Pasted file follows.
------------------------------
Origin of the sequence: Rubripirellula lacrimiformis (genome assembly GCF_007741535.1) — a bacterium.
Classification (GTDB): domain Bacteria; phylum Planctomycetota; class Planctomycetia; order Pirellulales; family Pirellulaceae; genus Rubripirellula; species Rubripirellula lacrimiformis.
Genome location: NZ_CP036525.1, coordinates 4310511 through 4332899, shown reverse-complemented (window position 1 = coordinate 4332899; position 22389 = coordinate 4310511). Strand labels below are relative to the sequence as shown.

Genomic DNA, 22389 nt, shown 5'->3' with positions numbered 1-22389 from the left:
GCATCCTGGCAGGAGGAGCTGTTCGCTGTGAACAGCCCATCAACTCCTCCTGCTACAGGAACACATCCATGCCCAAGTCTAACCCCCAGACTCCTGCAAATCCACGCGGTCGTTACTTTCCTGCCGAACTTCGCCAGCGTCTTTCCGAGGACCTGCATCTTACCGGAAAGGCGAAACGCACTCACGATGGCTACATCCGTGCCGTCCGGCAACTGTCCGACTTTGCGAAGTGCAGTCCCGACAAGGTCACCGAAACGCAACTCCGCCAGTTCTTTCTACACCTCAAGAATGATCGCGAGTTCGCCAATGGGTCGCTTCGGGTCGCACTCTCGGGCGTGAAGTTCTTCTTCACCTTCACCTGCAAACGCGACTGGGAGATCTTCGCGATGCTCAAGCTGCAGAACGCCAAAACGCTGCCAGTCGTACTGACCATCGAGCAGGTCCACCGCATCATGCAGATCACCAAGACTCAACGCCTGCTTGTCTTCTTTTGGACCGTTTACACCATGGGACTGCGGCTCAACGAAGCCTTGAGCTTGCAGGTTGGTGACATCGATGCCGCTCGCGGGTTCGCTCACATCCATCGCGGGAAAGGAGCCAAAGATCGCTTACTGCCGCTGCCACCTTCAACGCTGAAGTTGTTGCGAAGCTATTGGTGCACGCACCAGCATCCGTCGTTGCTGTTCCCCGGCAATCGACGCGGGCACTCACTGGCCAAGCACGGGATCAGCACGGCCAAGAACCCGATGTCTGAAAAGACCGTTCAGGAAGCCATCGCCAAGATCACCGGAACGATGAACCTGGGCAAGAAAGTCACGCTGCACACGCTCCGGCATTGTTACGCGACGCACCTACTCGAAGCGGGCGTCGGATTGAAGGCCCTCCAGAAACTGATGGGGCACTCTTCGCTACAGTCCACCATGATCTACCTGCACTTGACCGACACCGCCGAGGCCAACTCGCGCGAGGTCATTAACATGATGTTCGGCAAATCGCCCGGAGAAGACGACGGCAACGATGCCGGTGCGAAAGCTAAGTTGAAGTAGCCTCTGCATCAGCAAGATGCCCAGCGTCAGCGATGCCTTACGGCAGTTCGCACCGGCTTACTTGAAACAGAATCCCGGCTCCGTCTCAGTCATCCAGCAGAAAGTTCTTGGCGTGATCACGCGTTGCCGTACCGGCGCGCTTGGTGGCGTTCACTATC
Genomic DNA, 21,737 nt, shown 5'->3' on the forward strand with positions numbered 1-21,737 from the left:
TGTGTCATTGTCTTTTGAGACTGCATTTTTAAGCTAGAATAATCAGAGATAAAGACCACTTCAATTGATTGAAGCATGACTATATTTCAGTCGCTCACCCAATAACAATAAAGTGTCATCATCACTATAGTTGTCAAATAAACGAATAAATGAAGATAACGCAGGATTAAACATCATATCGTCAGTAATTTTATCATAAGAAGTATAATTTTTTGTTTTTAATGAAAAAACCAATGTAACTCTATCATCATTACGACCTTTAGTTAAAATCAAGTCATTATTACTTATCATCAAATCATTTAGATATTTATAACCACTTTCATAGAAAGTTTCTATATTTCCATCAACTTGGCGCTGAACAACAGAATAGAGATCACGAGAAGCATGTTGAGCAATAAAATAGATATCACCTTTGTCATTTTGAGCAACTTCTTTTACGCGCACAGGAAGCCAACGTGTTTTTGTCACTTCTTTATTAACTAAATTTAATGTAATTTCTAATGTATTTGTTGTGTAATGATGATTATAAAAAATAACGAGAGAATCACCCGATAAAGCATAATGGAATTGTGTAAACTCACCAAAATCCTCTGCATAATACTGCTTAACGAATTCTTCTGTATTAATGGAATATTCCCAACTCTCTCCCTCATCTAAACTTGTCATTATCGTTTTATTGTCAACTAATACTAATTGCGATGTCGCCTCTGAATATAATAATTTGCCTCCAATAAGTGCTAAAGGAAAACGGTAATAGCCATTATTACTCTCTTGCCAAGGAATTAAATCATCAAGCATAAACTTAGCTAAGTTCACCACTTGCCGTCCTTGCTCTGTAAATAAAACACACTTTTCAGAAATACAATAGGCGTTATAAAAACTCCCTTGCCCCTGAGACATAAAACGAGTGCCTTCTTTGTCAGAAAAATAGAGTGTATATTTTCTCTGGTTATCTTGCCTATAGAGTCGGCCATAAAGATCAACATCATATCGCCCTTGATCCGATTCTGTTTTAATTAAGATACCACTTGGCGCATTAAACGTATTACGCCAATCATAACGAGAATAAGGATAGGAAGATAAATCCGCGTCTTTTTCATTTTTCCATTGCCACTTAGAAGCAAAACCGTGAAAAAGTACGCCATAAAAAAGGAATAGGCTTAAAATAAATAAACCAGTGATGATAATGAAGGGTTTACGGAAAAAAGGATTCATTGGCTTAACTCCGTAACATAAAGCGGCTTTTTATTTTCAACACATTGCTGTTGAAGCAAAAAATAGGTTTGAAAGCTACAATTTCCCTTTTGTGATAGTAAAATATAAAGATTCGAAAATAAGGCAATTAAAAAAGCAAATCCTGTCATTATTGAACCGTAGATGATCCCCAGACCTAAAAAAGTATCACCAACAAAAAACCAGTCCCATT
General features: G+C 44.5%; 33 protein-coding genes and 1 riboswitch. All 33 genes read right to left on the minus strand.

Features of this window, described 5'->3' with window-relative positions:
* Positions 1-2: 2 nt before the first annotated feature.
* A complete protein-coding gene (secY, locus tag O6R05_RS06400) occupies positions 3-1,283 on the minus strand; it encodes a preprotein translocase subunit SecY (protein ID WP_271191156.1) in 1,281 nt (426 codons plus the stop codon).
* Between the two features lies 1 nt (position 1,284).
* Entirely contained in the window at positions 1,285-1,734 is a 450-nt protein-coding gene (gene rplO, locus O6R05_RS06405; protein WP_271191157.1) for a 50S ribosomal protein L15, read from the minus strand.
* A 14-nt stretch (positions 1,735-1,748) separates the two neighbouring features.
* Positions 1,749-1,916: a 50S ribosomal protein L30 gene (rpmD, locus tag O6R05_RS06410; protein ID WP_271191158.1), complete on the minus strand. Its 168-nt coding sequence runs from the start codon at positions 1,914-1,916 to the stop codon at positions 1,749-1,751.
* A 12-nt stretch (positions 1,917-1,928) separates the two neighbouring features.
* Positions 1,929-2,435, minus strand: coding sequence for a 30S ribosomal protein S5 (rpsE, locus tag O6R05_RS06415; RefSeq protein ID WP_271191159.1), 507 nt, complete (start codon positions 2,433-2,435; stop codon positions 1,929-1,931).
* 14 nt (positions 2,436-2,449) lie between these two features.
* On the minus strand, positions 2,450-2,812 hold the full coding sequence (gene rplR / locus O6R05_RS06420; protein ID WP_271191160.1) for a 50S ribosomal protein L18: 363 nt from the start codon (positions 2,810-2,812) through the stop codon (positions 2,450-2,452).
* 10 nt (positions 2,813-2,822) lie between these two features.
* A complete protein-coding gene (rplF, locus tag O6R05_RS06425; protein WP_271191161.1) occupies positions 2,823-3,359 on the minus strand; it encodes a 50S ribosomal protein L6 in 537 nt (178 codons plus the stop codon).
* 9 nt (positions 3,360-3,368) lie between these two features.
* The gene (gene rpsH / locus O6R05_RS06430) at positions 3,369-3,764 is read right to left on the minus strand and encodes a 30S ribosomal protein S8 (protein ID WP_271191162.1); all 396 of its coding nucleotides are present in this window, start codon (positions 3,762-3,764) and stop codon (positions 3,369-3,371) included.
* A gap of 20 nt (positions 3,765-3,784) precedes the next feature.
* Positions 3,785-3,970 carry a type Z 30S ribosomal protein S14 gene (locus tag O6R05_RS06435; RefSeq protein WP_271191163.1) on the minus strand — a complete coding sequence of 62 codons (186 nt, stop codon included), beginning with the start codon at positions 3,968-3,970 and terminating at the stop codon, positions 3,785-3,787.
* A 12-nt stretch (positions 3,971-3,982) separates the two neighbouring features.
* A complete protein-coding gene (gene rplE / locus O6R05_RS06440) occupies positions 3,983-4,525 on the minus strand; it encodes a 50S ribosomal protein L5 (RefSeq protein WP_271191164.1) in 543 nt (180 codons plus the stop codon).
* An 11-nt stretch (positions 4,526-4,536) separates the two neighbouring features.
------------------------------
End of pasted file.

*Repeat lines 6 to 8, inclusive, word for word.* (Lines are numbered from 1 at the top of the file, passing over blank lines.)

Genomic DNA, 21,737 nt, shown 5'->3' on the forward strand with positions numbered 1-21,737 from the left:
TGTGTCATTGTCTTTTGAGACTGCATTTTTAAGCTAGAATAATCAGAGATAAAGACCACTTCAATTGATTGAAGCATGACTATATTTCAGTCGCTCACCCAATAACAATAAAGTGTCATCATCACTATAGTTGTCAAATAAACGAATAAATGAAGATAACGCAGGATTAAACATCATATCGTCAGTAATTTTATCATAAGAAGTATAATTTTTTGTTTTTAATGAAAAAACCAATGTAACTCTATCATCATTACGACCTTTAGTTAAAATCAAGTCATTATTACTTATCATCAAATCATTTAGATATTTATAACCACTTTCATAGAAAGTTTCTATATTTCCATCAACTTGGCGCTGAACAACAGAATAGAGATCACGAGAAGCATGTTGAGCAATAAAATAGATATCACCTTTGTCATTTTGAGCAACTTCTTTTACGCGCACAGGAAGCCAACGTGTTTTTGTCACTTCTTTATTAACTAAATTTAATGTAATTTCTAATGTATTTGTTGTGTAATGATGATTATAAAAAATAACGAGAGAATCACCCGATAAAGCATAATGGAATTGTGTAAACTCACCAAAATCCTCTGCATAATACTGCTTAACGAATTCTTCTGTATTAATGGAATATTCCCAACTCTCTCCCTCATCTAAACTTGTCATTATCGTTTTATTGTCAACTAATACTAATTGCGATGTCGCCTCTGAATATAATAATTTGCCTCCAATAAGTGCTAAAGGAAAACGGTAATAGCCATTATTACTCTCTTGCCAAGGAATTAAATCATCAAGCATAAACTTAGCTAAGTTCACCACTTGCCGTCCTTGCTCTGTAAATAAAACACACTTTTCAGAAATACAATAGGCGTTATAAAAACTCCCTTGCCCCTGAGACATAAAACGAGTGCCTTCTTTGTCAGAAAAATAGAGTGTATATTTTCTCTGGTTATCTTGCCTATAGAGTCGGCCATAAAGATCAACATCATATCGCCCTTGATCCGATTCTGTTTTAATTAAGATACCACTTGGCGCATTAAACGTATTACGCCAATCATAACGAGAATAAGGATAGGAAGATAAATCCGCGTCTTTTTCATTTTTCCATTGCCACTTAGAAGCAAAACCGTGAAAAAGTACGCCATAAAAAAGGAATAGGCTTAAAATAAATAAACCAGTGATGATAATGAAGGGTTTACGGAAAAAAGGATTCATTGGCTTAACTCCGTAACATAAAGCGGCTTTTTATTTTCAACACATTGCTGTTGAAGCAAAAAATAGGTTTGAAAGCTACAATTTCCCTTTTGTGATAGTAAAATATAAAGATTCGAAAATAAGGCAATTAAAAAAGCAAATCCTGTCATTATTGAACCGTAGATGATCCCCAGACCTAAAAAAGTATCACCAACAAAAAACCAGTCCCATT
General features: G+C 44.5%; 33 protein-coding genes and 1 riboswitch. All 33 genes read right to left on the minus strand.